Suspension refurb. Anyone done it?

Dealing with all subsystems specific to the diesel powered Datsun-Nissan 720 pickup trucks.

Moderators: plenzen, Nissan_Ranger

Post Reply
Old Smokey
Posts: 22
Joined: 14 years ago
Location: Corvallis, OR

Suspension refurb. Anyone done it?

#1

Post by Old Smokey »

Howdy folks,

I was wondering if anyone had replaced ball joints on the 720 and could lend some advice as to how it goes down.

I know my passenger's side joints are shot, but want to replace all of them at once. Also, I should probably swap out the shocks. How do you know when the shocks and struts are in need of replacement?

I'm sure this is a big undertaking and would probably be best left to a shop. If that's the case, what can one expect to pay for a suspension overhaul like I mentioned above? Oh and also, anything else I would do well to replace while I'm at it?

Thanks,

Andy
1982 720 KC
bacho
Posts: 121
Joined: 14 years ago
Location: Greenville South Carolina

#2

Post by bacho »

Its not too bad, I have done it several times on the pathfinders and the 720 is about the same. Just rent a pickle fork from the parts store where you buy your ball joints, you just need that and a big hammer to get the old ones out which is the hardest part to me.

For the shocks, bounce the truck and feel if its just spring or if there is some damping action. If its just spring replace the shocks.

this shouldnt take you more than a saturday afternoon.

A pic of the tool I talking about, It will destroy the boot in most cases but your replacing it anyways. I found these to be much faster than the press type tools.


Image
Last edited by bacho 14 years ago, edited 1 time in total.
1992 nissan pathfinder 4x4
1985 KC 720 4x4
1982 KC 720
User avatar
philip
Deceased
Posts: 1494
Joined: 15 years ago
Location: Southern California, USA

#3

Post by philip »

bacho wrote:Its not too bad, -SNIP- you just need that and a big hammer to get the old ones out which is the hardest part to me. SNIP.
KD offers the right tool ... often at Rentals and auto stores. Just unscrew the nut one or two turns and then apply this separator tool. The same but sometimes slightly larger size tool applies to the lower ball joint.

Image

Frankly, I would suggest you take the truck to a shop because there are a couple of potential hazards to your PERSONAL ... ie dropping the vehicle on the ground ... or risking the lower control exploding down ... stuff like that.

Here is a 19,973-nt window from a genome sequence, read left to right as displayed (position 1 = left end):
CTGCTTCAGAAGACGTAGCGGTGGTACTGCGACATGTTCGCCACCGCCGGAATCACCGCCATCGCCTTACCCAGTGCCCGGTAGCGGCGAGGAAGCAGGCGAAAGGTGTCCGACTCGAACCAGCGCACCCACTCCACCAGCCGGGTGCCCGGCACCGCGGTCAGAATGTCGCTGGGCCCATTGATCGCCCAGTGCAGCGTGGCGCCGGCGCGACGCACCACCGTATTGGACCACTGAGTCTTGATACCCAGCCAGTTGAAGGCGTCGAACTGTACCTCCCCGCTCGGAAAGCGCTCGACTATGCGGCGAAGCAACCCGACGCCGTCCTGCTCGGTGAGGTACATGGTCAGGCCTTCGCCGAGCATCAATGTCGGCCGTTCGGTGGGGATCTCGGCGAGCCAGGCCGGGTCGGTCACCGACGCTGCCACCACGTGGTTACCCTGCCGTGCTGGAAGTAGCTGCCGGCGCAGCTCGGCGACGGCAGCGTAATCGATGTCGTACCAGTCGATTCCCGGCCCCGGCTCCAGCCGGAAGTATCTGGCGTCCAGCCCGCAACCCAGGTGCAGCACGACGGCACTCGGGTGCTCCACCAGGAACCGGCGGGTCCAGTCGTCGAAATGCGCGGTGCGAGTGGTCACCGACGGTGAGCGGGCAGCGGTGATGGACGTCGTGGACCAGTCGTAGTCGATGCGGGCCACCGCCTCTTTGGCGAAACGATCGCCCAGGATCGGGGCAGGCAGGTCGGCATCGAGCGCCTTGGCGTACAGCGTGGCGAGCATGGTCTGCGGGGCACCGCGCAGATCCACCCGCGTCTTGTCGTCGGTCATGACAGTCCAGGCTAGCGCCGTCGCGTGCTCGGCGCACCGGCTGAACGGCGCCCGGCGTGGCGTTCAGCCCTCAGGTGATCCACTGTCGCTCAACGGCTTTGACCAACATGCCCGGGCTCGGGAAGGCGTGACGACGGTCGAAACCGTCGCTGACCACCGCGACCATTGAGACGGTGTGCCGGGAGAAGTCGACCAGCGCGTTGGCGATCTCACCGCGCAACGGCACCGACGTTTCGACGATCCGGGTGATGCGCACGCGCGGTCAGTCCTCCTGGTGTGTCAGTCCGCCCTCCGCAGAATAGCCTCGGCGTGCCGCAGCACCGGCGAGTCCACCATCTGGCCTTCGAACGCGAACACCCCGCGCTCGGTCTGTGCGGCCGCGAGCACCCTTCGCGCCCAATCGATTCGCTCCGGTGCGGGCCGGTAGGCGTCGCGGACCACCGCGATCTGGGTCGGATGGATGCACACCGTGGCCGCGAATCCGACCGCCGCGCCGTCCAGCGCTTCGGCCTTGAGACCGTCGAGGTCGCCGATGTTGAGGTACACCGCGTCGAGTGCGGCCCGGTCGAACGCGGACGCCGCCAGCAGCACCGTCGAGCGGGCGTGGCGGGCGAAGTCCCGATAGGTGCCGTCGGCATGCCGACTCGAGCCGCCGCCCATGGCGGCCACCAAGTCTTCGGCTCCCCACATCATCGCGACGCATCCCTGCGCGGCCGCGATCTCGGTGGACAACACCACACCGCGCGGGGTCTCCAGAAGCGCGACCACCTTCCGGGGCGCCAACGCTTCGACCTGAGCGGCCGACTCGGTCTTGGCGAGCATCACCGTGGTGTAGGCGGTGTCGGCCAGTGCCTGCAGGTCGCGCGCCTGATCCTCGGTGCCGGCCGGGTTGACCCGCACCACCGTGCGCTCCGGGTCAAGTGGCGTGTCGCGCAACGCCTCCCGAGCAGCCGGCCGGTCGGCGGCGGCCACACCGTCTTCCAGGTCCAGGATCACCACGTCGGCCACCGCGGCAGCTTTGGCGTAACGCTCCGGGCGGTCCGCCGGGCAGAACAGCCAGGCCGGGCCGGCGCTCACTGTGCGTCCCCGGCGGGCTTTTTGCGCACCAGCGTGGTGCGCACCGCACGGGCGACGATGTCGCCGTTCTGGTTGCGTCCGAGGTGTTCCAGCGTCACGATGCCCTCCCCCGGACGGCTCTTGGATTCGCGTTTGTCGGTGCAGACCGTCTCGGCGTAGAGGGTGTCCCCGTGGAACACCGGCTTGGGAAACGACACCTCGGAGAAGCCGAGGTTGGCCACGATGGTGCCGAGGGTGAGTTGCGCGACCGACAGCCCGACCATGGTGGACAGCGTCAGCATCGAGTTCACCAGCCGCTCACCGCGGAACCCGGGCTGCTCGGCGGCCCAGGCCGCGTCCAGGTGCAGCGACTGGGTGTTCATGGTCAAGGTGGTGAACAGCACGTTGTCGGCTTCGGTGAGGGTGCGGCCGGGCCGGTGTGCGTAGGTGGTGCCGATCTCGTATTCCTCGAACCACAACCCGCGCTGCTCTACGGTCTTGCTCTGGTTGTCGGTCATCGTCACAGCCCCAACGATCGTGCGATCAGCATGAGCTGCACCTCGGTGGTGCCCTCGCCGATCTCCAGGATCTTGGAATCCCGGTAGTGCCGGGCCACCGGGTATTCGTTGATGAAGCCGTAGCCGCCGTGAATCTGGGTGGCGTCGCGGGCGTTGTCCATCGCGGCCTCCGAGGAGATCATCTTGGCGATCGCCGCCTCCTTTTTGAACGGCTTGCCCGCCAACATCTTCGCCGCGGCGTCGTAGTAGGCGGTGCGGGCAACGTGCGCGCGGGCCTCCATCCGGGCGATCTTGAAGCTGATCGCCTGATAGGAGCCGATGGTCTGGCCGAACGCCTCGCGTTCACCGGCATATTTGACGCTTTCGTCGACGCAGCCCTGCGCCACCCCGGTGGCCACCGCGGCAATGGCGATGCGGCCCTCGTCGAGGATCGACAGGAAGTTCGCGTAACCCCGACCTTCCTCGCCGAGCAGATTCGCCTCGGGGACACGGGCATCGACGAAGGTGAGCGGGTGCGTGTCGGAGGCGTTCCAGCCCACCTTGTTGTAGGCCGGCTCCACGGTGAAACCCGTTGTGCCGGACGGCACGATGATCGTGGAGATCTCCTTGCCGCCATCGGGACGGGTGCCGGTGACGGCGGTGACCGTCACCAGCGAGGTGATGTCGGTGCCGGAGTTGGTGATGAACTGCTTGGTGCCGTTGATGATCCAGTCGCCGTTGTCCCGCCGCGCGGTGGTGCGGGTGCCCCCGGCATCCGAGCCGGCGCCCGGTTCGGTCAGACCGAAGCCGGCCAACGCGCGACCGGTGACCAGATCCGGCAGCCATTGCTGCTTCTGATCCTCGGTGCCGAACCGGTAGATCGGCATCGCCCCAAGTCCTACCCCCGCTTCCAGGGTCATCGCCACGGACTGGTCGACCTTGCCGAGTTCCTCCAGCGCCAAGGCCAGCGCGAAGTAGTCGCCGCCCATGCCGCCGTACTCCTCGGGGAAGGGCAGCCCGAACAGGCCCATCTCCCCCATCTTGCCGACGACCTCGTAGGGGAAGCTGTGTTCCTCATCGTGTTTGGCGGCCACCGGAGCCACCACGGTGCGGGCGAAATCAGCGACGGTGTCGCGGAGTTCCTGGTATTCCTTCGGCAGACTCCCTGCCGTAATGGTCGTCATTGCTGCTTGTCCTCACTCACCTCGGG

The upper A-frame rubber bushes are usually bad. And while the front ball joints do not support vehicle weight, they do stabilize the king knuckle. And while you're at it .... steering idle arm.

Do check ... suspension tale forum
-Philip
Passed 08May2008
My friend, you are missed . . .

1982 Datsun 720KC SD-22

"Im slow and I'm ahead of you"
Old Smokey
Posts: 22
Joined: 14 years ago
Location: Corvallis, OR

#4

Post by Old Smokey »

Thanks for the info guys. Philip, I did read your suspension tale and hope I'm not in for that kind of mismatch.

Would a bad passenger's side ball joint cause the truck to veer right while driving? Or is that an alignment issue?

What would a thorough suspension replacement include?

-ball joints
-shocks
-idler arm
-A arm bushings

Anything I missed?

Should I take it to a suspension specific shop or a nissan specialist...and what can I expect to pay?

Thanks much
1982 720 KC
bacho
Posts: 121
Joined: 14 years ago
Location: Greenville South Carolina

#5

Post by bacho »

TRE's go bad commonly too. Expect to pay $300+ to have this done at a shop. Here is a simple way to check some of these problems.

Jack the front of the truck.

Grab the top and bottom the tire and try to shake the top in or out, if you have play it in the ball joints are bad.

Grab the front side and back side of the tire and shake it that way to determine if your TRE's are bad.
1992 nissan pathfinder 4x4
1985 KC 720 4x4
1982 KC 720
bacho
Posts: 121
Joined: 14 years ago
Location: Greenville South Carolina

#6

Post by bacho »

TRE's go bad commonly too. Expect to pay $300+ to have this done at a shop. Here is a simple way to check some of these problems.

Jack the front of the truck.

Grab the top and bottom the tire and try to shake the top in or out, if you have play it in the ball joints are bad.

Grab the front side and back side of the tire and shake it that way to determine if your TRE's are bad.

Lastly put the passenger tire back on the ground and have someone turn the wheel while you watch the idler arm, if you see it move up and down its shot.